Olga A. Mareninova

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Mechanisms of cell death in pancreatitis remain unknown. Parenchymal necrosis is a major complication of pancreatitis; also, the severity of experimental pancreatitis correlates directly with necrosis and inversely with apoptosis. Thus, shifting death responses from necrosis to apoptosis may have a therapeutic value. To determine cell death pathways in(More)
The ileal apical and liver basolateral bile acid transporters catalyze the Na+-dependent uptake of these amphipathic molecules in the intestine and liver. They contain nine predicted helical hydrophobic sequences (H1-H9) between the exoplasmic N-glycosylated N terminus and the cytoplasmic C terminus. Previous in vitro translation and in vivo alanine(More)
BACKGROUND Mechanisms of acinar cell death in pancreatitis are poorly understood. Cytochrome c release is a central event in apoptosis in pancreatitis. Here, we assessed the regulation of pancreatic cytochrome c release by Ca(2+), mitochondrial membrane potential (Delta Psi m), and reactive oxygen species (ROS), the signals involved in acute pancreatitis.(More)
Mammalian sodium/bile acid cotransporters (SBATs) are glycoproteins with an exoplasmic N-terminus, an odd number of transmembrane regions, and a cytoplasmic C-terminus. Various algorithms predict eight or nine membrane-embedded regions derived from nine hydrophobic stretches of the protein (H1-H9). Three methods were used to define which of these were(More)
Bile acids are known to induce Ca(2+) signals in pancreatic acinar cells. We have recently shown that phosphatidylinositol 3-kinase (PI3K) regulates changes in free cytosolic Ca(2+) concentration ([Ca(2+)](i)) elicited by CCK by inhibiting sarco(endo)plasmic reticulum Ca(2+)-ATPase (SERCA). The present study sought to determine whether PI3K regulates bile(More)
The pathogenic mechanisms underlying acute pancreatitis are not clear. Two key pathologic acinar cell responses of this disease are vacuole accumulation and trypsinogen activation. We show here that both result from defective autophagy, by comparing the autophagic responses in rodent models of acute pancreatitis to physiologic autophagy triggered by(More)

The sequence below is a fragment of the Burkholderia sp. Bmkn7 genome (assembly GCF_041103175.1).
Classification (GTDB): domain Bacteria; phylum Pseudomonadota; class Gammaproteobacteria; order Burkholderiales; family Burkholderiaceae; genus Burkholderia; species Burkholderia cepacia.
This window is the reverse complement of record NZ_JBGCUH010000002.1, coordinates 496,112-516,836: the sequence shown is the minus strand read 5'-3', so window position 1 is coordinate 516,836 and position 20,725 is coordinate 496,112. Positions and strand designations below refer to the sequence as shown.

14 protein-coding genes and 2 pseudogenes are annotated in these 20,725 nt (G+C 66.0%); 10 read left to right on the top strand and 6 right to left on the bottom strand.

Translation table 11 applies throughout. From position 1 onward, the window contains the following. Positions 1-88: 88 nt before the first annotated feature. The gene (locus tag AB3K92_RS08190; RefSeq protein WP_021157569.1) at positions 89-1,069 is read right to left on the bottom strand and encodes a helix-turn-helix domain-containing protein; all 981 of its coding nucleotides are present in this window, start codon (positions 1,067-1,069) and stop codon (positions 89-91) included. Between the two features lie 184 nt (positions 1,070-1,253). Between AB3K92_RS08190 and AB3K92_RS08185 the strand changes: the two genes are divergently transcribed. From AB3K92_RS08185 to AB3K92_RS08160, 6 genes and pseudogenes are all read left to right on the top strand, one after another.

The endoplasmic reticulum (ER) is abundant in the acinar cells of the exocrine pancreas. To test the role of ER homeostasis in acute pancreatitis, we manipulated GRP78 levels, a major ER chaperone, in mice. Grp78(+/+) and (+/-) littermates were fed either a regular diet (RD) or a high-fat diet. Acinar cells were examined for ER structure by electron(More)
BACKGROUND & AIMS Opening of the mitochondrial permeability transition pore (MPTP) causes loss of the mitochondrial membrane potential (ΔΨm) and, ultimately, adenosine triphosphate depletion and necrosis. Cells deficient in cyclophilin D (CypD), a component of the MPTP, are resistant to MPTP opening, loss of ΔΨm, and necrosis. Alcohol abuse is a major risk(More)
Pancreatitis is a severe and frequently lethal disorder, a major cause of which is alcohol abuse. Parenchymal cell death is a major complication of pancreatitis. In experimental models of (non-alcoholic) acute pancreatitis, acinar cells have been shown to die through both necrosis and apoptosis, the two principal pathways of cell death. The severity of(More)
Serum amyloid A (SAA), secreted group IIA phospholipase A2 (sPLA2-IIA), and C-reactive protein (CRP) are acute-phase proteins whose serum concentrations increase not only during inflammatory disorders, but also in the course of malignant diseases. In this study we analyzed serum levels of these inflammatory markers along with prostate-specific antigens(More)